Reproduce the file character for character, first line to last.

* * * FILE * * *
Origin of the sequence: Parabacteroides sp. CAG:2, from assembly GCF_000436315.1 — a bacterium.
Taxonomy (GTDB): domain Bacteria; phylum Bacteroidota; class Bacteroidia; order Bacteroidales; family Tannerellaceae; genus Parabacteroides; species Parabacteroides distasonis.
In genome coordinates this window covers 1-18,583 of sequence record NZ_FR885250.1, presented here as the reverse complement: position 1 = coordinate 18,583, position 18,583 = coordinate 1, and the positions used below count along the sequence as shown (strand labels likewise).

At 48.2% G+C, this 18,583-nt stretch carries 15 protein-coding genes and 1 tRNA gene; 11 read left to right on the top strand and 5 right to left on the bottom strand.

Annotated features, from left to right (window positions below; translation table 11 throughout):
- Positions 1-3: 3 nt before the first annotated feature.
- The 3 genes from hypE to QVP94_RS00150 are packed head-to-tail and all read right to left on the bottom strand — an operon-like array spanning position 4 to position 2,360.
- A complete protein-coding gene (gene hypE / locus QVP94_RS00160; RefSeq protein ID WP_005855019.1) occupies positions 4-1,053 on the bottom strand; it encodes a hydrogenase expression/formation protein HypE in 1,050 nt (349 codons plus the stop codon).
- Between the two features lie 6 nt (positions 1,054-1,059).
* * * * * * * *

Origin of the sequence: Parabacteroides sp. CAG:2, from assembly GCF_000436315.1 — a bacterium.
Taxonomy (GTDB): domain Bacteria; phylum Bacteroidota; class Bacteroidia; order Bacteroidales; family Tannerellaceae; genus Parabacteroides; species Parabacteroides distasonis.
In genome coordinates this window covers 1-18,583 of sequence record NZ_FR885250.1, presented here as the reverse complement: position 1 = coordinate 18,583, position 18,583 = coordinate 1, and the positions used below count along the sequence as shown (strand labels likewise).

At 48.2% G+C, this 18,583-nt stretch carries 15 protein-coding genes and 1 tRNA gene; 11 read left to right on the top strand and 5 right to left on the bottom strand.

Annotated features, from left to right (window positions below; translation table 11 throughout):
- Positions 1-3: 3 nt before the first annotated feature.
- The 3 genes from hypE to QVP94_RS00150 are packed head-to-tail and all read right to left on the bottom strand — an operon-like array spanning position 4 to position 2,360.
- A complete protein-coding gene (gene hypE / locus QVP94_RS00160; RefSeq protein ID WP_005855019.1) occupies positions 4-1,053 on the bottom strand; it encodes a hydrogenase expression/formation protein HypE in 1,050 nt (349 codons plus the stop codon).
- Between the two features lie 6 nt (positions 1,054-1,059).